Another pertinent question posed in Deus Ex: Human Revolution is that of what constitutes humanity itself, in a world where extensive augmentation surgery is increasingly becoming the norm.  The name Deus Ex itself is a play on the Greek expression Deus Ex Machina (literally “god out of the machine”), both a pun on the literary plot device and the concept of transhumanism, which allows humans to evolve beyond the limitations of the human body through technology.  However, despite his new-found power, Jensen is clearly uncomfortable with his current state.  It is heavily implied that he has fallen into severe depression and questions his own humanity as a result of the Sarif incident and his involuntary “upgrade”.  As the game progresses, Jensen encounters and fights the mercenaries who attacked the Sarif HQ, who themselves have replaced their natural limbs with mechanical arms with retractable miniguns or unguligrade leg prostheses, becoming more akin to living weapons than actual human beings.  This is especially highlighted in the penultimate “boss fight” of the game against the mercenary leader Jaron Namir, which takes place in a maze-like room filled with life-sized Bodyworlds-esque statues.  The only part of Namir that still appears to be organic is his face; the rest has been replaced with armoured plating that closely resembles the human musculoskeletal system—a skilful yet obviously artificial facsimile of the human body.  The contrast highlights the question: what is the cost of augmentation?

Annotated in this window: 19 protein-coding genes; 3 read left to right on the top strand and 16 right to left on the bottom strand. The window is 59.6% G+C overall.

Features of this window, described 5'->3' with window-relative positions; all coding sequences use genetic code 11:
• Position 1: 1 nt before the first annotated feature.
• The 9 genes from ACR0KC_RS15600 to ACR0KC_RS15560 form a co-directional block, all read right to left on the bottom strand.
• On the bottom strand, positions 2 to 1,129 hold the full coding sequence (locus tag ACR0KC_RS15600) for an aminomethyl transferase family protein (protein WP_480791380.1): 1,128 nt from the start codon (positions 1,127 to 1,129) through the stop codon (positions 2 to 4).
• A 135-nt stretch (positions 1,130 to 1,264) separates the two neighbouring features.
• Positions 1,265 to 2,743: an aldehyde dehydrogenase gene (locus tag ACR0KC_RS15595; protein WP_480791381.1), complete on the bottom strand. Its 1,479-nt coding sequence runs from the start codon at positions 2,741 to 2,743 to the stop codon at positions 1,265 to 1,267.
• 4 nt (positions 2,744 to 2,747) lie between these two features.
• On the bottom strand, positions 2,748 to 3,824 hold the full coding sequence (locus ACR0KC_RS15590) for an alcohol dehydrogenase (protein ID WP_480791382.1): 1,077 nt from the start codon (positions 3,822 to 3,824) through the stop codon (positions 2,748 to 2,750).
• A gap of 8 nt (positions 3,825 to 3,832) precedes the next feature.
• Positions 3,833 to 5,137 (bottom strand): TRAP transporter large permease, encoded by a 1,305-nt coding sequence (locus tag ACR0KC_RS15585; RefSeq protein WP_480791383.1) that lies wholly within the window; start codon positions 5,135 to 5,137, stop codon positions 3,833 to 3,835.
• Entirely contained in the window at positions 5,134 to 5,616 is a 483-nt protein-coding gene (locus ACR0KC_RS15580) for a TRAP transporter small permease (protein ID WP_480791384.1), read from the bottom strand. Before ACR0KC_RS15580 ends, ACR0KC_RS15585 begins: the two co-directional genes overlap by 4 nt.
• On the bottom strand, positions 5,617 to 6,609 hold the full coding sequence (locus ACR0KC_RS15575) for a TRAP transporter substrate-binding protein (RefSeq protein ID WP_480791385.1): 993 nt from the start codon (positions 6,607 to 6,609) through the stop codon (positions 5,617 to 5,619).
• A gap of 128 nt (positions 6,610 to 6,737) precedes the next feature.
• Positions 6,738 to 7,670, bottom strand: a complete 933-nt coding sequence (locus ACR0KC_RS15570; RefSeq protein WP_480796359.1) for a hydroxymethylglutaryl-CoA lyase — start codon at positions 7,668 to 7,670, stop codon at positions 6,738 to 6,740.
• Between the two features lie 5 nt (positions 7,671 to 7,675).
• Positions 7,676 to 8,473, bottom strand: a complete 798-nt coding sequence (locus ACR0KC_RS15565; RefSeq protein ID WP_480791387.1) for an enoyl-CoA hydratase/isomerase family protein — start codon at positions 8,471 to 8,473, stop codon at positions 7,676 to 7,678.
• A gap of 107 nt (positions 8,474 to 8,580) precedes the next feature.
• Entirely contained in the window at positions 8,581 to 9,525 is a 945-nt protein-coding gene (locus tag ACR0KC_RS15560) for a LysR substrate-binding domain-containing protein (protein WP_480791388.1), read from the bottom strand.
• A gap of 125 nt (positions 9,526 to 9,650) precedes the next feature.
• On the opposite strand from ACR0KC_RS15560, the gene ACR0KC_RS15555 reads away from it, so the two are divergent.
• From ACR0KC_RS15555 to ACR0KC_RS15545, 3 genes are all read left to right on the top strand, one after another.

On a personal level, I find that a close philosophical examination of an artistic work helps me gain new insight into my own life and the world around me.  Video games are particularly adept at deconstructing and examining an issue.  Although a video game is ultimately a fictional simulation with no real-world consequences, the decisions made can be meaningful nonetheless.  One particularly noteworthy example in Human Revolution is a near-replica of Thomson’s Trolley Problem.  At one point in the story, Jensen infiltrates a mysterious facility owned by a private security company, and discovers a secret research complex in which kidnapped prisoners are being forcibly experimented upon.  A dissident lieutenant-commander and a scientist working there are willing to turn whistle-blower and expose the unethical doings of the base, but when the base’s commander catches wind of Jensen’s presence, he issues a lockdown order and releases a poison gas that will kill both the prisoners and the scientist.  The gas can be re-directed to save one or the other, but not both.  Suddenly, I was forced to make a complicated moral choice under time pressure.  Is the life of a single person more valuable than the lives of a hundred?  Does the exposure of the facility justify the cost of letting innocent people die?  These were the questions I was asking myself as the timer was counting down.  A Utilitarian such as John Stuart Mill might argue that the exposure of the facility would ultimately prevent more such incidents and lead to greater happiness in the long run (according to the Greatest Happiness Principle)—after all, without intervention, prisoners and scientist will die.  On the other hand, if “right trumps utility”, then it is surely preferable to save the lives of several hundred prisoners held against their will as opposed to a single scientist who voluntarily chose to work at the base (albeit without full knowledge of the ethical violations).  While I was familiar with the Trolley Problem in its various iterations, I never before had to confront the consequences of actually making a decision like this myself.  By being placed at the epicentre of a moral conundrum, I am forced to consider a perspectives that ordinarily may not even have occurred to me.   It is examination of moments like this in Deus Ex: Human Revolution and other works that have allowed me to gain a greater understanding of myself and the world around me.